The Hadassah Medical Center has participated in an international research study which recently revealed that an annual low-dose CT scan can detect lung cancer in its earliest stage in 85 percent of patients. When followed by prompt surgical removal of the tumor, 92 percent have a 10-year survival rate! Currently, most cases are diagnosed when the lung cancer is in its later phases.
The study, initiated by researchers at New York-Presbyterian Hospital/Weill Cornell Medical Center in 1993, expanded into an international research effort known as I-ELCAP (International Early Lung Cancer Action Program), involving researchers from 38 medical centers in seven countries. Hadassah is the only Israeli hospital that participated in this research effort, the largest and longest study to test the effectiveness of annual CT scans in the early detection of lung cancer. Dr. Dorit Shaham of Hadassah’s Imaging Institute, one of I-ELCAP’s founders, played a major role in the international research group along with leading the Hadassah research aspect of the study. Among her contributions was the creation of an Internet site that the group is using to teach physicians.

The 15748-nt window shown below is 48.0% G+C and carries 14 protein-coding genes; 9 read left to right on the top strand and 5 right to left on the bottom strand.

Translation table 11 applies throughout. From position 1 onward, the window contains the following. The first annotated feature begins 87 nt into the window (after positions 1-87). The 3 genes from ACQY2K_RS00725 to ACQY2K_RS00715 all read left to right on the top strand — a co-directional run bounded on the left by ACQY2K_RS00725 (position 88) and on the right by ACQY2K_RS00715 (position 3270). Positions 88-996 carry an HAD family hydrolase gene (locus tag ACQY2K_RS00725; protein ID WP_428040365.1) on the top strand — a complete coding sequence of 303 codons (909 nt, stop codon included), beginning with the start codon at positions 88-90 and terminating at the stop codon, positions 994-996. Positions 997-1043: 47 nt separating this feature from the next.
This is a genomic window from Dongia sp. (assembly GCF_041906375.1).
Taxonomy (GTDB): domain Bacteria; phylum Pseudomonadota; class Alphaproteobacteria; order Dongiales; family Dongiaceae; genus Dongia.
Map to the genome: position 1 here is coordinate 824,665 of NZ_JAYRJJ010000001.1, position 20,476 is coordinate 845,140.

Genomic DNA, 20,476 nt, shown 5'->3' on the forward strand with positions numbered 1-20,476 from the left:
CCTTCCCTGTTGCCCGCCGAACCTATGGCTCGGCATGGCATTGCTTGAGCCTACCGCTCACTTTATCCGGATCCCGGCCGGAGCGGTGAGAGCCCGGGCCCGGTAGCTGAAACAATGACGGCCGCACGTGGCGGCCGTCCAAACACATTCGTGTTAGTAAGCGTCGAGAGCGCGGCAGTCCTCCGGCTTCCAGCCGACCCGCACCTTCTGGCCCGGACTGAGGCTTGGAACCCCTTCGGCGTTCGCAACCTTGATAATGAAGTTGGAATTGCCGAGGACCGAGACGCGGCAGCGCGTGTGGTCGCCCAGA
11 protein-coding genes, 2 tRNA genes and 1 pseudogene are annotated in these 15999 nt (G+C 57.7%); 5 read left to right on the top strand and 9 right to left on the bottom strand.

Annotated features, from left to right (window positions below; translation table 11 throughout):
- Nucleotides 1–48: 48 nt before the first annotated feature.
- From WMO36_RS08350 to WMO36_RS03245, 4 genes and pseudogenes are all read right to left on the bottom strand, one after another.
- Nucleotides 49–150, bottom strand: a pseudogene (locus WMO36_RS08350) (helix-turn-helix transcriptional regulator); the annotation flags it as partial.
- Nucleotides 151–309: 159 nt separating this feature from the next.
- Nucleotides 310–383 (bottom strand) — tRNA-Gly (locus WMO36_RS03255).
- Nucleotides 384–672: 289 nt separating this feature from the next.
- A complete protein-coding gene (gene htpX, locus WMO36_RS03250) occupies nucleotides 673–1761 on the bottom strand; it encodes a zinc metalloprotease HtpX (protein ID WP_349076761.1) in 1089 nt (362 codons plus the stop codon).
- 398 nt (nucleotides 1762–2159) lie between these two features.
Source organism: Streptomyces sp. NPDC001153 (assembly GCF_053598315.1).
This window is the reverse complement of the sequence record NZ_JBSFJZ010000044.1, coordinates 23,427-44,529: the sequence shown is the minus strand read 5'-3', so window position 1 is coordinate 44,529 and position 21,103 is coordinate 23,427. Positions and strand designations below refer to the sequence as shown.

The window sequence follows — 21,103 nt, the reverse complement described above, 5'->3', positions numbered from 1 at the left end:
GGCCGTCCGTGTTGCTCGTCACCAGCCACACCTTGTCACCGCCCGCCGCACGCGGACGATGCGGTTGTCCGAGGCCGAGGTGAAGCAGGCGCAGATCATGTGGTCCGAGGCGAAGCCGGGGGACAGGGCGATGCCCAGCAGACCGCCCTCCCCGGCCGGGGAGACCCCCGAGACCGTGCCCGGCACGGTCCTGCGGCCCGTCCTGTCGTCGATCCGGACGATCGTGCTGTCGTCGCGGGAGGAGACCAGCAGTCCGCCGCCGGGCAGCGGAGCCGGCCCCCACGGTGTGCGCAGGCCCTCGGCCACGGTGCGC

A cure for lung cancer is likely only when it is discovered in Stage I. The I-ELCAP teams tested 31,567 people. The CT scans diagnosed 484 with lung cancer, of which 412 were Stage I. All but eight of the patients received treatment; the eight who did not, all died within five years. The research participants were all above 40 years old and considered at high risk for developing lung cancer from smoking, passive smoke or exposure to cancerous materials in their work places.
Of the 1,000 people tested in Israel, 15 were diagnosed with lung cancer, with 85 percent of them in Stage I. All were treated after diagnosis and their disease has not returned.
“These research findings provide convincing proof that the early detection of lung cancer by CT scanning can give hope to millions of people,” Dr. Shaham said. “They also prove that immediate treatment after detection in its early phase may dramatically decrease lung cancer mortality rates.”